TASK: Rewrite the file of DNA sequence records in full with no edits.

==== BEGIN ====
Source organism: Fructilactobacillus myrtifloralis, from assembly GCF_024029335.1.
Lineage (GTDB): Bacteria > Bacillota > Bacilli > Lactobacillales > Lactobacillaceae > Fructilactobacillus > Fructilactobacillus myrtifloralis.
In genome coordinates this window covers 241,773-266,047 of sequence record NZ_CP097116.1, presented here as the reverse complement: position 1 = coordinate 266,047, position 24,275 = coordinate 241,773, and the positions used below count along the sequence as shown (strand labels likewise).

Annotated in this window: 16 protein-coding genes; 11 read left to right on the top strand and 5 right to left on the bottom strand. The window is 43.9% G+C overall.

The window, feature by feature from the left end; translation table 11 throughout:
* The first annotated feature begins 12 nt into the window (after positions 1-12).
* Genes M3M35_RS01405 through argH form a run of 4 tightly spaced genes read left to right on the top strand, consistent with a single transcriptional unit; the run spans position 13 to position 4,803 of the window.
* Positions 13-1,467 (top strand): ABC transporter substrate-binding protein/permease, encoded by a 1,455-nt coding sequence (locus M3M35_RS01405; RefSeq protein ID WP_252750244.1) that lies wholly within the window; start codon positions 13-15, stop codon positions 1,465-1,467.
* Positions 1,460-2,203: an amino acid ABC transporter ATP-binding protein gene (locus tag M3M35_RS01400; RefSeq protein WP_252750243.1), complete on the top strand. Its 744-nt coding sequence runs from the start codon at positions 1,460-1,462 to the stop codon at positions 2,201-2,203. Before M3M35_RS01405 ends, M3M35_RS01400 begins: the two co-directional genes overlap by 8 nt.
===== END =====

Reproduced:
Source organism: Fructilactobacillus myrtifloralis, from assembly GCF_024029335.1.
Lineage (GTDB): Bacteria > Bacillota > Bacilli > Lactobacillales > Lactobacillaceae > Fructilactobacillus > Fructilactobacillus myrtifloralis.
In genome coordinates this window covers 241,773-266,047 of sequence record NZ_CP097116.1, presented here as the reverse complement: position 1 = coordinate 266,047, position 24,275 = coordinate 241,773, and the positions used below count along the sequence as shown (strand labels likewise).

Annotated in this window: 16 protein-coding genes; 11 read left to right on the top strand and 5 right to left on the bottom strand. The window is 43.9% G+C overall.

The window, feature by feature from the left end; translation table 11 throughout:
* The first annotated feature begins 12 nt into the window (after positions 1-12).
* Genes M3M35_RS01405 through argH form a run of 4 tightly spaced genes read left to right on the top strand, consistent with a single transcriptional unit; the run spans position 13 to position 4,803 of the window.
* Positions 13-1,467 (top strand): ABC transporter substrate-binding protein/permease, encoded by a 1,455-nt coding sequence (locus M3M35_RS01405; RefSeq protein ID WP_252750244.1) that lies wholly within the window; start codon positions 13-15, stop codon positions 1,465-1,467.
* Positions 1,460-2,203: an amino acid ABC transporter ATP-binding protein gene (locus tag M3M35_RS01400; RefSeq protein WP_252750243.1), complete on the top strand. Its 744-nt coding sequence runs from the start codon at positions 1,460-1,462 to the stop codon at positions 2,201-2,203. Before M3M35_RS01405 ends, M3M35_RS01400 begins: the two co-directional genes overlap by 8 nt.